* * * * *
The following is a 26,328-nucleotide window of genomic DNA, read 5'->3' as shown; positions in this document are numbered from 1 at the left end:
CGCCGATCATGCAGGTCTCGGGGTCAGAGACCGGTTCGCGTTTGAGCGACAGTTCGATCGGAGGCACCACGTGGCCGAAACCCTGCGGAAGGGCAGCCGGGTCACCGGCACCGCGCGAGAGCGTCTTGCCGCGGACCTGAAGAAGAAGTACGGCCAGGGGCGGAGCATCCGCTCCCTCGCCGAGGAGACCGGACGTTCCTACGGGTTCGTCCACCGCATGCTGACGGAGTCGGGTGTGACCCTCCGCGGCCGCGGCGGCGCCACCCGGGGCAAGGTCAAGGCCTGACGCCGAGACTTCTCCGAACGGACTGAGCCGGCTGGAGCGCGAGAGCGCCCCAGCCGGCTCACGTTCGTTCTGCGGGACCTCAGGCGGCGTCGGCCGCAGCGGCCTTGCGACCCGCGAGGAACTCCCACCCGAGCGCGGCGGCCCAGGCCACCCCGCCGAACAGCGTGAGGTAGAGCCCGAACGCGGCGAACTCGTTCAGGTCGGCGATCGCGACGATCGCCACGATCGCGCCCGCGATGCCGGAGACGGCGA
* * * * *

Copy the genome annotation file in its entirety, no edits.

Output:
The following is a 26,328-nucleotide window of genomic DNA, read 5'->3' as shown; positions in this document are numbered from 1 at the left end:
CGCCGATCATGCAGGTCTCGGGGTCAGAGACCGGTTCGCGTTTGAGCGACAGTTCGATCGGAGGCACCACGTGGCCGAAACCCTGCGGAAGGGCAGCCGGGTCACCGGCACCGCGCGAGAGCGTCTTGCCGCGGACCTGAAGAAGAAGTACGGCCAGGGGCGGAGCATCCGCTCCCTCGCCGAGGAGACCGGACGTTCCTACGGGTTCGTCCACCGCATGCTGACGGAGTCGGGTGTGACCCTCCGCGGCCGCGGCGGCGCCACCCGGGGCAAGGTCAAGGCCTGACGCCGAGACTTCTCCGAACGGACTGAGCCGGCTGGAGCGCGAGAGCGCCCCAGCCGGCTCACGTTCGTTCTGCGGGACCTCAGGCGGCGTCGGCCGCAGCGGCCTTGCGACCCGCGAGGAACTCCCACCCGAGCGCGGCGGCCCAGGCCACCCCGCCGAACAGCGTGAGGTAGAGCCCGAACGCGGCGAACTCGTTCAGGTCGGCGATCGCGACGATCGCCACGATCGCGCCCGCGATGCCGGAGACGGCGA